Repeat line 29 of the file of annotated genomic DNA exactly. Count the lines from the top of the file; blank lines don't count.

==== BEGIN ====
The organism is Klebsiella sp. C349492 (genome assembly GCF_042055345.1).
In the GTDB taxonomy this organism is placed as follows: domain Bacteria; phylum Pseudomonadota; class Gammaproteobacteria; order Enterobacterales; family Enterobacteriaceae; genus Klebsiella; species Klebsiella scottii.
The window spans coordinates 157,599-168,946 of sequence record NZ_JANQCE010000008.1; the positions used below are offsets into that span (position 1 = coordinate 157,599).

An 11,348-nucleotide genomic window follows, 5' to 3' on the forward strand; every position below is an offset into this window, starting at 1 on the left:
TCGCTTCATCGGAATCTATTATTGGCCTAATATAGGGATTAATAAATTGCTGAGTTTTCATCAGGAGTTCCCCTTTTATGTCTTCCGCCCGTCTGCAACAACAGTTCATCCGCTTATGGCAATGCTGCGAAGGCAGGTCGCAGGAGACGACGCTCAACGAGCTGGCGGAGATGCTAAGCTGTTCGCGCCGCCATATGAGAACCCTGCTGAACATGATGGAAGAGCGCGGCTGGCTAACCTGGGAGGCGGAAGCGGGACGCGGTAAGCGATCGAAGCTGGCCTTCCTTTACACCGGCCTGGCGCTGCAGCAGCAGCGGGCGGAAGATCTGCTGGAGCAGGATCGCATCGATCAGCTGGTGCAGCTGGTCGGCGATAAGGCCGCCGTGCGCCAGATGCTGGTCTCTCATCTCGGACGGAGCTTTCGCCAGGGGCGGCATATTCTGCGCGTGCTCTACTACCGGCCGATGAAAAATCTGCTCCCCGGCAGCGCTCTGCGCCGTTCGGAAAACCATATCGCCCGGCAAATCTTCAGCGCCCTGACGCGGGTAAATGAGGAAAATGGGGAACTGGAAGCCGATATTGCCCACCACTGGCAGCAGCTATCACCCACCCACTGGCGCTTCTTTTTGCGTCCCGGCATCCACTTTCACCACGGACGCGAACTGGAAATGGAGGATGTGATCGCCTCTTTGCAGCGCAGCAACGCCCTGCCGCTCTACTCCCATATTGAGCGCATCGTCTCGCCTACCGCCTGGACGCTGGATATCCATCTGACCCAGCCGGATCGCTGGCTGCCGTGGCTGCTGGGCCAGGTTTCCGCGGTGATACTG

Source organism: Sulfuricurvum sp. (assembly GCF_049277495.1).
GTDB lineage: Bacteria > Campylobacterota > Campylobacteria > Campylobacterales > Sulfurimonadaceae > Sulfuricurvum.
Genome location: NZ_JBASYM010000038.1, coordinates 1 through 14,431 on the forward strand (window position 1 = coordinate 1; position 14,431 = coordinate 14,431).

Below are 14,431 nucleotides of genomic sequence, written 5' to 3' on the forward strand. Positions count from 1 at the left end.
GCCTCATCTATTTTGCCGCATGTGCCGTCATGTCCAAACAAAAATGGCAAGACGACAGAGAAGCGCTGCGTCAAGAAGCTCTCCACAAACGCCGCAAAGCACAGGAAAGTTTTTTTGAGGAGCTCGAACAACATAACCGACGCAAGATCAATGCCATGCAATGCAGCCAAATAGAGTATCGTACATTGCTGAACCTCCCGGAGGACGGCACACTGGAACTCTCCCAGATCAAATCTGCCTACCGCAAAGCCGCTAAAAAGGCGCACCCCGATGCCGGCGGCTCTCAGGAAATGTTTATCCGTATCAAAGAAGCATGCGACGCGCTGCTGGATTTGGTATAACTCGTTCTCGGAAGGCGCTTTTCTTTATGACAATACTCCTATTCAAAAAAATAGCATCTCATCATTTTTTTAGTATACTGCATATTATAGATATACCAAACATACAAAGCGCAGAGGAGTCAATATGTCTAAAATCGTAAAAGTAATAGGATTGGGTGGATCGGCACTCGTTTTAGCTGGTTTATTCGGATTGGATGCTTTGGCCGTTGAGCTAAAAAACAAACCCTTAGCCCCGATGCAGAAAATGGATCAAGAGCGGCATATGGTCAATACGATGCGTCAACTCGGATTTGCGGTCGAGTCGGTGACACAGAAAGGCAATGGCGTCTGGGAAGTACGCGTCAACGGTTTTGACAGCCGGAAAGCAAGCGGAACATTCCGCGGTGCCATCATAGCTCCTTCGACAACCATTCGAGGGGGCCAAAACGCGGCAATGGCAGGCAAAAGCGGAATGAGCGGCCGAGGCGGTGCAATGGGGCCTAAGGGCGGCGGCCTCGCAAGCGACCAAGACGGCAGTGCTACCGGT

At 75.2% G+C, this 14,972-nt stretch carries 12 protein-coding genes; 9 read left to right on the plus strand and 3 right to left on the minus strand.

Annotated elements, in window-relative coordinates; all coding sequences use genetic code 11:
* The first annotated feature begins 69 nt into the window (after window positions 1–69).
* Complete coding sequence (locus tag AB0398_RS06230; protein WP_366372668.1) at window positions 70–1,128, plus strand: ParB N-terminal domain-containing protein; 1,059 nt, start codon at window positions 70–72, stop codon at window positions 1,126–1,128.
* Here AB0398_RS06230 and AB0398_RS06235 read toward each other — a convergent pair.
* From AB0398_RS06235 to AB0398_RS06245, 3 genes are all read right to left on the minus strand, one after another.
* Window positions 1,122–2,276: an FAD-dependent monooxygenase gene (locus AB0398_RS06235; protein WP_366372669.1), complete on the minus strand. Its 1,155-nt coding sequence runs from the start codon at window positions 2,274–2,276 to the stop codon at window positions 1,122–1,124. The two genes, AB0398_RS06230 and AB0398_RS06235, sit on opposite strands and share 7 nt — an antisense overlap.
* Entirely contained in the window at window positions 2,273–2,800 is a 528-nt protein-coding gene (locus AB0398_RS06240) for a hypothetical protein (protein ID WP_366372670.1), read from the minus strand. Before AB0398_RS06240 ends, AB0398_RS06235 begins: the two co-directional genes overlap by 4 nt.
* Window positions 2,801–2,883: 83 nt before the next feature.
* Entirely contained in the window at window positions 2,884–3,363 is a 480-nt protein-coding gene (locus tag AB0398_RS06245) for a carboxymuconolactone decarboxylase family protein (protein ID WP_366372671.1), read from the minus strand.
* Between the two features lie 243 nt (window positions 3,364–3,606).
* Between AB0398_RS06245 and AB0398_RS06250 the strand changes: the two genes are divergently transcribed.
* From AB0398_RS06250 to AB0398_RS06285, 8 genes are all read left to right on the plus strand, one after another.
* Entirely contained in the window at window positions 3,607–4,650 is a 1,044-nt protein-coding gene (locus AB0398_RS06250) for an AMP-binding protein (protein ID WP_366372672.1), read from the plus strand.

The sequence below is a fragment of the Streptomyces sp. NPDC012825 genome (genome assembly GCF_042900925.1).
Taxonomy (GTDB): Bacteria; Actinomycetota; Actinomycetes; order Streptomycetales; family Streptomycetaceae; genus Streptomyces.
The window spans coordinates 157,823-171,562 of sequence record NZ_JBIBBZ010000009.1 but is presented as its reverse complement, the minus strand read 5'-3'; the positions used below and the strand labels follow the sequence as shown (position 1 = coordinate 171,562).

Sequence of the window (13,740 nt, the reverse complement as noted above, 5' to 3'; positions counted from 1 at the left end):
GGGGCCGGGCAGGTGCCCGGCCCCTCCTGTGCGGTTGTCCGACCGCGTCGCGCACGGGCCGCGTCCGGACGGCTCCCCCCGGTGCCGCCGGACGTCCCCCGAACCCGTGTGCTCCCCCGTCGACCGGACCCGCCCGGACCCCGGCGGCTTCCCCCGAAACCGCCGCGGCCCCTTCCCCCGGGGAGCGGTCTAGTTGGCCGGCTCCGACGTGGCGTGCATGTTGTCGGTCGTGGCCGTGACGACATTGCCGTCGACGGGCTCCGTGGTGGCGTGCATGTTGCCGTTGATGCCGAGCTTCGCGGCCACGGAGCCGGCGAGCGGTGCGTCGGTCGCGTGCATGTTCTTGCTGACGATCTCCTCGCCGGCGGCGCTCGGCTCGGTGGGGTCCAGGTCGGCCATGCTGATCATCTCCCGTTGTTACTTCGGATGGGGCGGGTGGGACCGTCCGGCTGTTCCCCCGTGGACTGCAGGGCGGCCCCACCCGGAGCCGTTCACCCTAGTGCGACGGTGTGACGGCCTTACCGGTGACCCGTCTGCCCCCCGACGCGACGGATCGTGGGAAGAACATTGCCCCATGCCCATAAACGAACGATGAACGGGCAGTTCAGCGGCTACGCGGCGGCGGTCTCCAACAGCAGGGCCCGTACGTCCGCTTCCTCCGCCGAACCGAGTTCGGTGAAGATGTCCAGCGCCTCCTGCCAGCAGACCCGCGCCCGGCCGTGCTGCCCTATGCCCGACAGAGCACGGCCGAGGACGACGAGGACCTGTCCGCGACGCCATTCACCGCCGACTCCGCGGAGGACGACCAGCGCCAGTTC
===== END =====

GGGGCCGGGCAGGTGCCCGGCCCCTCCTGTGCGGTTGTCCGACCGCGTCGCGCACGGGCCGCGTCCGGACGGCTCCCCCCGGTGCCGCCGGACGTCCCCCGAACCCGTGTGCTCCCCCGTCGACCGGACCCGCCCGGACCCCGGCGGCTTCCCCCGAAACCGCCGCGGCCCCTTCCCCCGGGGAGCGGTCTAGTTGGCCGGCTCCGACGTGGCGTGCATGTTGTCGGTCGTGGCCGTGACGACATTGCCGTCGACGGGCTCCGTGGTGGCGTGCATGTTGCCGTTGATGCCGAGCTTCGCGGCCACGGAGCCGGCGAGCGGTGCGTCGGTCGCGTGCATGTTCTTGCTGACGATCTCCTCGCCGGCGGCGCTCGGCTCGGTGGGGTCCAGGTCGGCCATGCTGATCATCTCCCGTTGTTACTTCGGATGGGGCGGGTGGGACCGTCCGGCTGTTCCCCCGTGGACTGCAGGGCGGCCCCACCCGGAGCCGTTCACCCTAGTGCGACGGTGTGACGGCCTTACCGGTGACCCGTCTGCCCCCCGACGCGACGGATCGTGGGAAGAACATTGCCCCATGCCCATAAACGAACGATGAACGGGCAGTTCAGCGGCTACGCGGCGGCGGTCTCCAACAGCAGGGCCCGTACGTCCGCTTCCTCCGCCGAACCGAGTTCGGTGAAGATGTCCAGCGCCTCCTGCCAGCAGACCCGCGCCCGGCCGTGCTGCCCTATGCCCGACAGAGCACGGCCGAGGACGACGAGGACCTGTCCGCGACGCCATTCACCGCCGACTCCGCGGAGGACGACCAGCGCCAGTTC